Here’s what you can do to prevent orca ‘attacks’

by Lorraine Williamson
orca attacks

With the arrival of good weather, good seas and the desire to go sailing, a phenomenon that has caused a stir in recent years is also returning between the Gulf of Cadiz and the Strait of Gibraltar. It is about the encounters between orcas and yachts, sailboats and other types of vessels. These ‘attacks’ by orcas often result in material damage and risks to the safety of humans and animals.

Last year, the Gladis orca and her group caused more than 50 incidents in the waters off Cádiz. This week it happened again. The Spanish government has made recommendations before the summer begins to avoid or minimise encounters between orcas and boats.

Chance of meeting highest from April to August

First of all, they recommend not sailing between the Gulf of Cadiz and the Strait of Gibraltar until August. The chances of encountering these cetaceans are highest from April to August.

If it does happen, it’s best not to stop, but to continue sailing towards the coast. You must not disturb, damage or kill the animals. This happened last year when the crew of a sailboat, which shot at a group of orcas.

Joining forces of ministries

To prevent more collisions, or mitigate risks, the Ministries of Ecological Transition and Transport have joined forces to draw up a list of recommendations for sailors. These apply all year round, but become more urgent between the months of April and August, when there is a “high probability” of encountering orcas and in the area between the Gulf of Cadiz and the Strait of Gibraltar.

Tips in case of orca ‘attacks’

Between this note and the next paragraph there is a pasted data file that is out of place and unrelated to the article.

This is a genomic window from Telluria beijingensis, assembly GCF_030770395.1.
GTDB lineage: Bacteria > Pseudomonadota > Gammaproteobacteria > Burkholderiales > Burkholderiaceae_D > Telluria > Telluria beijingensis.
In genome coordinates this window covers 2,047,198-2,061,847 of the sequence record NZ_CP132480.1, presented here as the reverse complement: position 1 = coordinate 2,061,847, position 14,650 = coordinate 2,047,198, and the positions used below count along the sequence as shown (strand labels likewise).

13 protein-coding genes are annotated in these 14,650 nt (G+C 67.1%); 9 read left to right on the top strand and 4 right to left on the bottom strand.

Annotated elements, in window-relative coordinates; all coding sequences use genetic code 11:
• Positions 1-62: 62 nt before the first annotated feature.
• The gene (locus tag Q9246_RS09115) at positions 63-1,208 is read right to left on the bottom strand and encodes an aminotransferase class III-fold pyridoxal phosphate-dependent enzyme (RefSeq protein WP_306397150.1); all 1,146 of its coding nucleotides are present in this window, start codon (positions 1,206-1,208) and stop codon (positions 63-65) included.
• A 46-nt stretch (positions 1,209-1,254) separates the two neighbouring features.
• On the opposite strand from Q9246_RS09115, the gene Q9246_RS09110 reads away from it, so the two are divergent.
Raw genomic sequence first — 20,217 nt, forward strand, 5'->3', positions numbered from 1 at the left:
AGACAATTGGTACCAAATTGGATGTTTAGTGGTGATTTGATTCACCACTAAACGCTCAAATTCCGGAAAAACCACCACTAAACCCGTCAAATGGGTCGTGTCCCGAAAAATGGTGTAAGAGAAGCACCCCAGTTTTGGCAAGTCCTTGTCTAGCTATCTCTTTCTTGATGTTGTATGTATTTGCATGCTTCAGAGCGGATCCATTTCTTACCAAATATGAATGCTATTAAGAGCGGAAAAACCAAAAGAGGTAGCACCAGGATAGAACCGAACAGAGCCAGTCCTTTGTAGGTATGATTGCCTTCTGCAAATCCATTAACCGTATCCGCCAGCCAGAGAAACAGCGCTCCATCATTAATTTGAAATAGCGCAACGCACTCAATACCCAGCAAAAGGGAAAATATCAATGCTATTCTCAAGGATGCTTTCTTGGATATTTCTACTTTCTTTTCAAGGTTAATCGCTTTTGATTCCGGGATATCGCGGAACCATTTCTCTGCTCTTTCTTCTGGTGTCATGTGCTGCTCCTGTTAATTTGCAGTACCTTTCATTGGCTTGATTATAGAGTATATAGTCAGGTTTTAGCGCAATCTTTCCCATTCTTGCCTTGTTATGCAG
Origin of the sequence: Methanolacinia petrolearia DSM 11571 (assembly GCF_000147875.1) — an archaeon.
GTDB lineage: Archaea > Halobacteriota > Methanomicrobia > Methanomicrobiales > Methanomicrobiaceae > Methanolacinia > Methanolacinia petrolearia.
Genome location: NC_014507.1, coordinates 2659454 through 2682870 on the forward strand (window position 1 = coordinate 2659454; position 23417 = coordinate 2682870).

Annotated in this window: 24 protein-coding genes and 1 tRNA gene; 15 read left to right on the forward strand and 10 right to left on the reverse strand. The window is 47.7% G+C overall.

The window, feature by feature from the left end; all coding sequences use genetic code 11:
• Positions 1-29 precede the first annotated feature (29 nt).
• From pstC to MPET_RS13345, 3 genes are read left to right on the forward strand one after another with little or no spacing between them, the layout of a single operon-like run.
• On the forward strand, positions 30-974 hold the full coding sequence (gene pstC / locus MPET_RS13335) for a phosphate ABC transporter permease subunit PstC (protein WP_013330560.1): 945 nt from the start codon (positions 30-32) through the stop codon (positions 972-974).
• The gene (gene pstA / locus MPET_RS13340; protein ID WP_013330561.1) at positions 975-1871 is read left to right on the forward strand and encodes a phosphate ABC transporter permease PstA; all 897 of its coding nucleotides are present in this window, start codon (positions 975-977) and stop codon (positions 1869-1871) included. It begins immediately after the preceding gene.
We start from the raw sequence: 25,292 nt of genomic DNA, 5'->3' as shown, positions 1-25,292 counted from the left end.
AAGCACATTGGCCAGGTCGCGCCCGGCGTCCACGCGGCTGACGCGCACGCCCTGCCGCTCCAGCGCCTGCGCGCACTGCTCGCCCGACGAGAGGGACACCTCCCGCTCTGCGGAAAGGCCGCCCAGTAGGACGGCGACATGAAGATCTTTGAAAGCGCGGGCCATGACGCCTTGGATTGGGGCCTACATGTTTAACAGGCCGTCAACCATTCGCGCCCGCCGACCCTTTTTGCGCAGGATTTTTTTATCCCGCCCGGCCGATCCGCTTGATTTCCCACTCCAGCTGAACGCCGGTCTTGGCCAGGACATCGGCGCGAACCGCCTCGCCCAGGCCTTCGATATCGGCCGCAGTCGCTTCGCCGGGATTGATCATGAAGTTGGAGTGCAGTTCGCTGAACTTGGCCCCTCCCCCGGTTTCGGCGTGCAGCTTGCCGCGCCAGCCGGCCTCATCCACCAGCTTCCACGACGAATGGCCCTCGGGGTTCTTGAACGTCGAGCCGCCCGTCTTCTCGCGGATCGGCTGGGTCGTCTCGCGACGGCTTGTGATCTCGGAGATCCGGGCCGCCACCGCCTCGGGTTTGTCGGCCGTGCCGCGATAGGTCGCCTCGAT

In general, and to avoid a collision, the first piece of advice is not to sail in this area during these months. Those who do sail must do so “as close as possible” to the coast.

If there is any “interaction” with an orca, do not stop the boat – whether motorised or sailing – and sail towards the shore, in shallower waters.

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Also find a safe place on the boat, for more protection and to avoid injuries and falling off the ship. In addition, it is advisable not to attempt to deter cetaceans that could cause them “death, harm, disturbance or discomfort”.

Finally, the ministries recommend reporting the sighting or interaction to the nearest rescue coordination centre via VHF channel 16 or work channel. Provided it doesn’t pose a danger to the crew, they also recommend taking photos of the “involved” orca and sending them to the rescue centre for better recording and identification.

It’s not orca attacks, it’s play

These recommendations are the result of consultations between experts from the two ministries, who also concluded that interactions between orcas and boats are “not aggressive.”

Often it is about “play or socialisation behaviour”. Moreover, they consider it inappropriate and unfounded to speak of an “attack”. They therefore ask not to use this term.

Orcas in the area are protected

The population of orcas in the Strait of Gibraltar and the Gulf of Cadiz is classified as vulnerable, and is protected. Therefore, it is forbidden to kill, capture, chase or disturb them.

The Government recalls that there is a law from 2007 for their protection that, among other protective measures, prohibits approaching them with a boat less than 60 metres away. Also, you should not feed them or throw food, drink, garbage, or other objects or substances at them. Making loud noises to try to attract or scare the orcas away, including emitting sounds underwater, is also not allowed.

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